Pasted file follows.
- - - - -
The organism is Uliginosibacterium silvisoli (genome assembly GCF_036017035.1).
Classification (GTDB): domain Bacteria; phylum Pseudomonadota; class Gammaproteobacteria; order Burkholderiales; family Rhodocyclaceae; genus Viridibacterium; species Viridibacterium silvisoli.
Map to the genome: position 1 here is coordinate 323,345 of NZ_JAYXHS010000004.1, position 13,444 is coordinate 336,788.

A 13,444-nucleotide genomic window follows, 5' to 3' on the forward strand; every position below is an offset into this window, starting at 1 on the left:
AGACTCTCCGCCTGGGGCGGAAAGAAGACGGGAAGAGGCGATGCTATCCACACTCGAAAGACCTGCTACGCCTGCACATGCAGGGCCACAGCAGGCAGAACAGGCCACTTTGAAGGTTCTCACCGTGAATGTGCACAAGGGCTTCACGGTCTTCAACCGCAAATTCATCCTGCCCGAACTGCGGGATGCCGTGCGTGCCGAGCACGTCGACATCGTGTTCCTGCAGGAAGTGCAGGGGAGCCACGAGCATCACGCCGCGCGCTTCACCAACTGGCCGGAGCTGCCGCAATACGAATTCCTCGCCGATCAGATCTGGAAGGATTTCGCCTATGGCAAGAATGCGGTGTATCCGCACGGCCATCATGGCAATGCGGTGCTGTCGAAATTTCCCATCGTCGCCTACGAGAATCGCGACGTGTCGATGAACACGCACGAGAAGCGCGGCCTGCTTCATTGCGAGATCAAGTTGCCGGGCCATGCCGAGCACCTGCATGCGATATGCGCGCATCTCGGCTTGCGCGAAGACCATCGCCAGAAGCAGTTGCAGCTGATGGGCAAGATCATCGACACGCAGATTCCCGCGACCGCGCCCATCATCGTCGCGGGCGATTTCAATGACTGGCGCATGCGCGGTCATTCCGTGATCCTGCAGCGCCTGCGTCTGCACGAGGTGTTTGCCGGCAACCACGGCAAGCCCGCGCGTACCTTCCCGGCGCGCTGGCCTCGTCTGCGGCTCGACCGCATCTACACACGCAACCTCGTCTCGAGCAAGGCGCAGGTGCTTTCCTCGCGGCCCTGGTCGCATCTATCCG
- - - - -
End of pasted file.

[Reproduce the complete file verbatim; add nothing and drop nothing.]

The organism is Uliginosibacterium silvisoli (genome assembly GCF_036017035.1).
Classification (GTDB): domain Bacteria; phylum Pseudomonadota; class Gammaproteobacteria; order Burkholderiales; family Rhodocyclaceae; genus Viridibacterium; species Viridibacterium silvisoli.
Map to the genome: position 1 here is coordinate 323,345 of NZ_JAYXHS010000004.1, position 13,444 is coordinate 336,788.

A 13,444-nucleotide genomic window follows, 5' to 3' on the forward strand; every position below is an offset into this window, starting at 1 on the left:
AGACTCTCCGCCTGGGGCGGAAAGAAGACGGGAAGAGGCGATGCTATCCACACTCGAAAGACCTGCTACGCCTGCACATGCAGGGCCACAGCAGGCAGAACAGGCCACTTTGAAGGTTCTCACCGTGAATGTGCACAAGGGCTTCACGGTCTTCAACCGCAAATTCATCCTGCCCGAACTGCGGGATGCCGTGCGTGCCGAGCACGTCGACATCGTGTTCCTGCAGGAAGTGCAGGGGAGCCACGAGCATCACGCCGCGCGCTTCACCAACTGGCCGGAGCTGCCGCAATACGAATTCCTCGCCGATCAGATCTGGAAGGATTTCGCCTATGGCAAGAATGCGGTGTATCCGCACGGCCATCATGGCAATGCGGTGCTGTCGAAATTTCCCATCGTCGCCTACGAGAATCGCGACGTGTCGATGAACACGCACGAGAAGCGCGGCCTGCTTCATTGCGAGATCAAGTTGCCGGGCCATGCCGAGCACCTGCATGCGATATGCGCGCATCTCGGCTTGCGCGAAGACCATCGCCAGAAGCAGTTGCAGCTGATGGGCAAGATCATCGACACGCAGATTCCCGCGACCGCGCCCATCATCGTCGCGGGCGATTTCAATGACTGGCGCATGCGCGGTCATTCCGTGATCCTGCAGCGCCTGCGTCTGCACGAGGTGTTTGCCGGCAACCACGGCAAGCCCGCGCGTACCTTCCCGGCGCGCTGGCCTCGTCTGCGGCTCGACCGCATCTACACACGCAACCTCGTCTCGAGCAAGGCGCAGGTGCTTTCCTCGCGGCCCTGGTCGCATCTATCCG